Evidence-based practice in Interventional Radiology: A mixed methods study exploring how evidence is incorporated into practice with a particular focus on blood glucose requirements for vascular patients with peripheral artery disease undergoing peripheral angioplasty.
Permanent link to Research Commons versionhttps://hdl.handle.net/10289/16354
Background: Evidence-based practice was established to align patient care with the best available evidence. At Waikato Hospital, vascular patients undergoing peripheral angioplasty are required to have a pre-procedural blood glucose level of less than 11 mmol/L. However, there is no guideline outlining this requirement or the underlying evidence supporting this criterion, the absence of which has led to confusion amongst staff. This research project seeks to explore how evidence for pre-procedural blood glucose requirements for vascular patients undergoing peripheral angioplasty is incorporated into practice and how the evidence is disseminated to relevant services.Participants: The quantitative phase reviewed the clinical records of vascular patients (n=93) who had undergone a peripheral angioplasty in the 2022 – 2023 calendar year. Due to incomplete datasets, a total of 50 patient clinical records were included in analysis. The qualitative phase involved interviews with health professionals (n=9) involved in the care of vascular patients undergoing peripheral angioplasty. Methods: This mixed-methods two-phase research project involved an initial retrospective clinical records audit of vascular patients diagnosed with diabetes mellitus who had undergone a peripheral angioplasty in the 2022 – 2023 calendar year. A regression analysis was undertaken to determine the correlation between the change in creatinine levels and (i) patient diagnoses and (ii) pre-procedural blood glucose levels. Qualitative data were gathered through semi-structured interviews with health professionals. These interviews were analysed using a general inductive method of inquiry to identify key overarching themes. Findings: There was no observed statistically significant association using ANOVA between the change in creatinine levels and patient diagnoses (p=0.31) or pre-procedural blood glucose levels in vascular patients following a peripheral angioplasty (p=0.14). Although a one-unit increase in pre-procedural blood glucose levels was observed to result in an associated increase of 3.5 mg/dL in creatinine levels, this was not statistically significant (p=0.25). Analysis of the qualitative interview data from interviews with health professionals produced three themes relating to the implementation of evidence-based practice: (i) Dissemination of evidence; (ii) Balancing practicality with evidence in healthcare delivery; and (iii) Enhancing evidence-based practice in clinical contexts. Conclusion: Although the research reported a relationship between raised pre-procedure blood glucose and creatinine levels, it was not statistically significant. More meaningful results arose, however, from the stakeholder interviews, which indicated a lack of communication and support around the rationale for the pre-procedural blood glucose cut-off value. It appeared that such miscommunication would be absent through the investment into staff education and the development of a clinical guideline.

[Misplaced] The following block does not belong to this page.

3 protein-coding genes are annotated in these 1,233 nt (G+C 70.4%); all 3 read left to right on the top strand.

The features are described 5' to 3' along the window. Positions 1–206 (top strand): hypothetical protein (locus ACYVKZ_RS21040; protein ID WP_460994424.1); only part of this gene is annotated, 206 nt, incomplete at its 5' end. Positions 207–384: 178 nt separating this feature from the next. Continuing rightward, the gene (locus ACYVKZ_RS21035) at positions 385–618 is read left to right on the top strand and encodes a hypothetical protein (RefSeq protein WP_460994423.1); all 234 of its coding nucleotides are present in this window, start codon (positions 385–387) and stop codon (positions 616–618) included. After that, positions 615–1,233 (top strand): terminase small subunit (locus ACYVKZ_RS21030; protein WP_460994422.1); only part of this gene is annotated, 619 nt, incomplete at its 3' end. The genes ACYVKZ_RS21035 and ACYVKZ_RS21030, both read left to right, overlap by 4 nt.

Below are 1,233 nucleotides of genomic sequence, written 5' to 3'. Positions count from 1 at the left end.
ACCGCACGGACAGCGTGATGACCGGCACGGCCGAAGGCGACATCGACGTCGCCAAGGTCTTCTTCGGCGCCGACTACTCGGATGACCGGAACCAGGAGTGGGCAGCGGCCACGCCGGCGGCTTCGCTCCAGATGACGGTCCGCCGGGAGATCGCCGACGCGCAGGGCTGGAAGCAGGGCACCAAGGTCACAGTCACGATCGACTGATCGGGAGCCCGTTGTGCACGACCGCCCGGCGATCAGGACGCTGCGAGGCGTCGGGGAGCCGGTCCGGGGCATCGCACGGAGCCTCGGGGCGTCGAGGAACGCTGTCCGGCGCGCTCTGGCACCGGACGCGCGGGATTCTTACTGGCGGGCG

The University of Waikato
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